I am certain that a sewing machine would relieve as much human suffering as a hundred lunatic asylums, and possibly a good deal more.” — Margaret Atwood
Posted to the Ragtag Daily Prompt | wind
I am trying to reduce the amount of packaging waste I generate, and while I can’t do anything about the plastic and cardboard encasing the little one’s train set, I figured I could at least deliver it in something useful.
‘Cos seriously, what boy doesn’t collect stuff?
*mokopuna (often shortened to moko) is the Maori word for a young grandchild, niece, nephew — or in our case, first cousin twice removed.
Isn’t moko so much nicer.
All the spring-cleaning and re-organising of my stuff that’s been going on has revealed the true extent of my fabric stash, and I am determined to start using it.
These shades of blue and green seem to form the palette of my life, and I think look really good on my newly painted work table.
Sanded, sealed, splashed and sealed again; our old table repurposed. The surface is smooth enough for working with fabric, and waterproof so I can use it for painting too.
It’s amazing how having a fun, colourful workspace improves my enthusiasm for a project.
Of course the painting helps. I bought it about 30 years ago from a friend who in turn bought it in an art school graduate show. I love the colours, and the landscape is Auckland’s west coast, probably either Piha or Te Henga beach.
July is proving to be a very inward-looking month. From my photos, it would seem that pretty much all I’ve done is sew, eat and walk on beaches and in gardens.
The sewing started in June, with the “Art Matters” tote I made (supposedly just to hold paints and brushes). It got such a positive reaction from people I seriously considered the economics of making some commercially (not viable). But since I had a stash of fabric and image-transfer paper, I made a few more for friends, and then thought I could do more for going plastic-free if I had a bunch of other totes. The library bag followed, and then some simple calico bags that scrunch up small enough to carry around, and after that a holdall for all the stuff (notebook, pens, glasses, iPad, phone, etc) I carry from office to living room so I can work in either. My journal is filling up with more ideas and designs and I think I am officially obsessed.
I’ve already shared so many food photos this month, I’ll leave you with this shot and the question: what did I make with these ingredients?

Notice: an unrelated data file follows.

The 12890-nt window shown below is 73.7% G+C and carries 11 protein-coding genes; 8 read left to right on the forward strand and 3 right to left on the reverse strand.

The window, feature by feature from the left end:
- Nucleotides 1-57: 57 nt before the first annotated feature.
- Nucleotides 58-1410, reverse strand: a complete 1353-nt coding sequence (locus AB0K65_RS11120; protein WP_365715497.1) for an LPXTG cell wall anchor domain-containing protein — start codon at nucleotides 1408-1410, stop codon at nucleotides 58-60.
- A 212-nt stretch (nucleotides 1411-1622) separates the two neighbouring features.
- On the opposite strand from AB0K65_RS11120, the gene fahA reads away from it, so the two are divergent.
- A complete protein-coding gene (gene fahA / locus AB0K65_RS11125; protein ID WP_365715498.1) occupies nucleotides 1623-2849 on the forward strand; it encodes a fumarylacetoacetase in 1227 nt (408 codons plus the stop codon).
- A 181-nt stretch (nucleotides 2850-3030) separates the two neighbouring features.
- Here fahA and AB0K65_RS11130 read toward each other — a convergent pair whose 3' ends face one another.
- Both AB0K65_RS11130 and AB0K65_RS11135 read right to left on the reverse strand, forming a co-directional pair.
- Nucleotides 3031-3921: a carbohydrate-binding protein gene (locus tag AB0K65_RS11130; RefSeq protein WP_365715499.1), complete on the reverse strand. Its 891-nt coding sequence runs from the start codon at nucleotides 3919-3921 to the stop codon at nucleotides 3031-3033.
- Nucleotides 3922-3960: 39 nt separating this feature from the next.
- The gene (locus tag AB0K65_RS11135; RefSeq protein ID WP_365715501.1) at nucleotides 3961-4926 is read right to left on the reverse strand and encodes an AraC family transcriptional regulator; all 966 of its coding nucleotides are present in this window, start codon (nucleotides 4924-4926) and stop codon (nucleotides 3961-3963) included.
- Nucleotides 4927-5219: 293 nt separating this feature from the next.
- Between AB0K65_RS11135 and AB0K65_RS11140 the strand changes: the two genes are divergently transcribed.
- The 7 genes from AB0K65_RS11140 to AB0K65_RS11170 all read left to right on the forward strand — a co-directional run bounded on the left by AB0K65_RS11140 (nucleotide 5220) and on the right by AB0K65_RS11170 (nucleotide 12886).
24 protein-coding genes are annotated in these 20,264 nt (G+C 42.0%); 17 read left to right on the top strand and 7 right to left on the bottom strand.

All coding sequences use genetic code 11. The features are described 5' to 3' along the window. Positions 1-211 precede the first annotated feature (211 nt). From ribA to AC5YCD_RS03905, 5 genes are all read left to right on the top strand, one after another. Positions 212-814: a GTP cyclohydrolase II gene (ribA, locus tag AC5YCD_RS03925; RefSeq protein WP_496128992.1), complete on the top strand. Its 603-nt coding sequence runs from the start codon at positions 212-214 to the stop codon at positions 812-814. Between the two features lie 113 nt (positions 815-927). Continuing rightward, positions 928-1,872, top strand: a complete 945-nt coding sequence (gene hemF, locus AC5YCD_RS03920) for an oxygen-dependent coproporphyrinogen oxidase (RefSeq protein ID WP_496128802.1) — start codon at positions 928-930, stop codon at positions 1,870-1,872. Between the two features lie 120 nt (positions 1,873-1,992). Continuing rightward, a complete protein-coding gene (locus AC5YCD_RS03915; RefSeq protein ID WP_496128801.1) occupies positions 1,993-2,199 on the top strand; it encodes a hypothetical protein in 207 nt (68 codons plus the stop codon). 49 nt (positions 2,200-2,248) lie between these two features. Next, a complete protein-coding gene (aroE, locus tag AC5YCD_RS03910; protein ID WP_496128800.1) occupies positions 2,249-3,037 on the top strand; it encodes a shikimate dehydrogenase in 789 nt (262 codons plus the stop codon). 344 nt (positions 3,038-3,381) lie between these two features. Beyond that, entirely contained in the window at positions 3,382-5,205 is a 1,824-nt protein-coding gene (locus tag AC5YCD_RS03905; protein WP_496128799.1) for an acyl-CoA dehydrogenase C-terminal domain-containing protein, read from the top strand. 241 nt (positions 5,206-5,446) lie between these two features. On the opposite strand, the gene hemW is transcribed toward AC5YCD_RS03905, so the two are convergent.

About The Changing Seasons
The Changing Seasons is a monthly challenge where bloggers around the world share what’s been happening in their month.
If you would like to join in, here are the guidelines:
The Changing Seasons Version One (photographic):
- Each month, post 5-20 photos in a gallery that you feel represent your month
- Don’t use photos from your archive. Only new shots.
- Tag your posts with #MonthlyPhotoChallenge and #TheChangingSeasons so that others can find them
The Changing Seasons Version Two (you choose the format):
- Each month, post a photo, recipe, painting, drawing, video, whatever that you feel says something about your month
- Don’t use archive stuff. Only new material!
- Tag your posts with #MonthlyPhotoChallenge and #TheChangingSeasons so others can find them.
If you do a ping-back to this post, I can update it with links to all of yours.
Be sure to check out how these other bloggers have experienced July
Deb at The Widow Badass Blog
Joanne at My Life Lived Full
Tracy at Reflections of an Untidy Mind
Sarah at Art Expedition
Tish at Writer on the Edge
Pauline at Living in Paradise
Mick at Mick’s Cogs
Ruth at Ruth’s Arc
Jude at Under a Cornish Sky
Yvette at Priorhouse Blog
Ju-Lyn at All Things Bright and Beautiful
In the spirit of trying to eliminate single use plastic bags from my life (and use up my fabric stash), I’m making totes instead. This one is particularly sturdy and wide-based, designed to carry library books.
Next up; perhaps a tote to carry my totes in!
I’m doing the happy dance today. My feeling-a-bit-meh-stay-in-and-sew project from the weekend has turned out way better than expected.
Sewing is one of the many things I do with considerably more enthusiasm than skill. But for all that I often hate the results of my labours, I do really enjoy the processes.
The tote was meant to be a simple solution to my twin problems of having a) lots of art and craft materials, and b) no dedicated space in which to use them.
A couple of weeks ago I realized that my stuff was dispersed through pretty much every room in the house. A huge tidy-up followed (you know the one that includes thoughts like “so, that’s where the screen-printing ink ended up” and “hm, don’t remember buying 10 metres of white satin ribbon”).
My tote isn’t quite that ambitious. It is designed to hold an A4 watercolour pad, paints, pencils, brushes and assorted painting doo-dahs and I’m happy to report that it does this rather splendidly.
BUT … it’s also much nicer than I anticipated and it seems a bit sad to keep it at home, lurking in a closet or corner.
SO … I’ll probably test-drive it as a new handbag. And I guess I’ll just have to make myself another art bag.